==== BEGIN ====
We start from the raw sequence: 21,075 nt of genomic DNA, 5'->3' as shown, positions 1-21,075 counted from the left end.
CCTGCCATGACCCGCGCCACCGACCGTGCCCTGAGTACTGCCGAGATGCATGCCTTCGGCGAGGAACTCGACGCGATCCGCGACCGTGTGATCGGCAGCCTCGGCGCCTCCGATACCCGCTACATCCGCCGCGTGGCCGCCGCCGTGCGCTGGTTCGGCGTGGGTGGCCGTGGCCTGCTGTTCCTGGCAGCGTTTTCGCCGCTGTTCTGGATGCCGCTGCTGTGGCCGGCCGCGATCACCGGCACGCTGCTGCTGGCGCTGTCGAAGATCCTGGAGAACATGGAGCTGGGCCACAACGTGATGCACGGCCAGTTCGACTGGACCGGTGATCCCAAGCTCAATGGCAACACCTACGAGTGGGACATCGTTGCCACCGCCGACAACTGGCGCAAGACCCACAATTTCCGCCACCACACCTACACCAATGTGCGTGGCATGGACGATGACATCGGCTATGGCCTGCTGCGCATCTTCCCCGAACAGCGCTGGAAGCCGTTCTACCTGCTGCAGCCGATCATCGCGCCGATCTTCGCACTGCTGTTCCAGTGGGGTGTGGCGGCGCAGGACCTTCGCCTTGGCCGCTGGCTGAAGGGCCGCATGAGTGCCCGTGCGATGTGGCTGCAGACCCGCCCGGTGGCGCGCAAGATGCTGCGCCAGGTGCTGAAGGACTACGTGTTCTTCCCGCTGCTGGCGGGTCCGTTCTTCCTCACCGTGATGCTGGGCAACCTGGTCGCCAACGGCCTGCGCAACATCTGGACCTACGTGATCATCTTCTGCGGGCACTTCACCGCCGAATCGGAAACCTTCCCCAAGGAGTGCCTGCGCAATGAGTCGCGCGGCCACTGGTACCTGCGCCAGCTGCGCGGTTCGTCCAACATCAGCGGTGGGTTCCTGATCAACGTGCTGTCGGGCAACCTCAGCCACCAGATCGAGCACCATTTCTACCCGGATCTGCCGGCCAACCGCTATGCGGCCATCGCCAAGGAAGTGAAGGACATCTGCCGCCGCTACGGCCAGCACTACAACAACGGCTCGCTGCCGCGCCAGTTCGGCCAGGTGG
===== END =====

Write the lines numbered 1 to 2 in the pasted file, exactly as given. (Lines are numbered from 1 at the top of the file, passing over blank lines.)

We start from the raw sequence: 21,075 nt of genomic DNA, 5'->3' as shown, positions 1-21,075 counted from the left end.
CCTGCCATGACCCGCGCCACCGACCGTGCCCTGAGTACTGCCGAGATGCATGCCTTCGGCGAGGAACTCGACGCGATCCGCGACCGTGTGATCGGCAGCCTCGGCGCCTCCGATACCCGCTACATCCGCCGCGTGGCCGCCGCCGTGCGCTGGTTCGGCGTGGGTGGCCGTGGCCTGCTGTTCCTGGCAGCGTTTTCGCCGCTGTTCTGGATGCCGCTGCTGTGGCCGGCCGCGATCACCGGCACGCTGCTGCTGGCGCTGTCGAAGATCCTGGAGAACATGGAGCTGGGCCACAACGTGATGCACGGCCAGTTCGACTGGACCGGTGATCCCAAGCTCAATGGCAACACCTACGAGTGGGACATCGTTGCCACCGCCGACAACTGGCGCAAGACCCACAATTTCCGCCACCACACCTACACCAATGTGCGTGGCATGGACGATGACATCGGCTATGGCCTGCTGCGCATCTTCCCCGAACAGCGCTGGAAGCCGTTCTACCTGCTGCAGCCGATCATCGCGCCGATCTTCGCACTGCTGTTCCAGTGGGGTGTGGCGGCGCAGGACCTTCGCCTTGGCCGCTGGCTGAAGGGCCGCATGAGTGCCCGTGCGATGTGGCTGCAGACCCGCCCGGTGGCGCGCAAGATGCTGCGCCAGGTGCTGAAGGACTACGTGTTCTTCCCGCTGCTGGCGGGTCCGTTCTTCCTCACCGTGATGCTGGGCAACCTGGTCGCCAACGGCCTGCGCAACATCTGGACCTACGTGATCATCTTCTGCGGGCACTTCACCGCCGAATCGGAAACCTTCCCCAAGGAGTGCCTGCGCAATGAGTCGCGCGGCCACTGGTACCTGCGCCAGCTGCGCGGTTCGTCCAACATCAGCGGTGGGTTCCTGATCAACGTGCTGTCGGGCAACCTCAGCCACCAGATCGAGCACCATTTCTACCCGGATCTGCCGGCCAACCGCTATGCGGCCATCGCCAAGGAAGTGAAGGACATCTGCCGCCGCTACGGCCAGCACTACAACAACGGCTCGCTGCCGCGCCAGTTCGGCCAGGTGG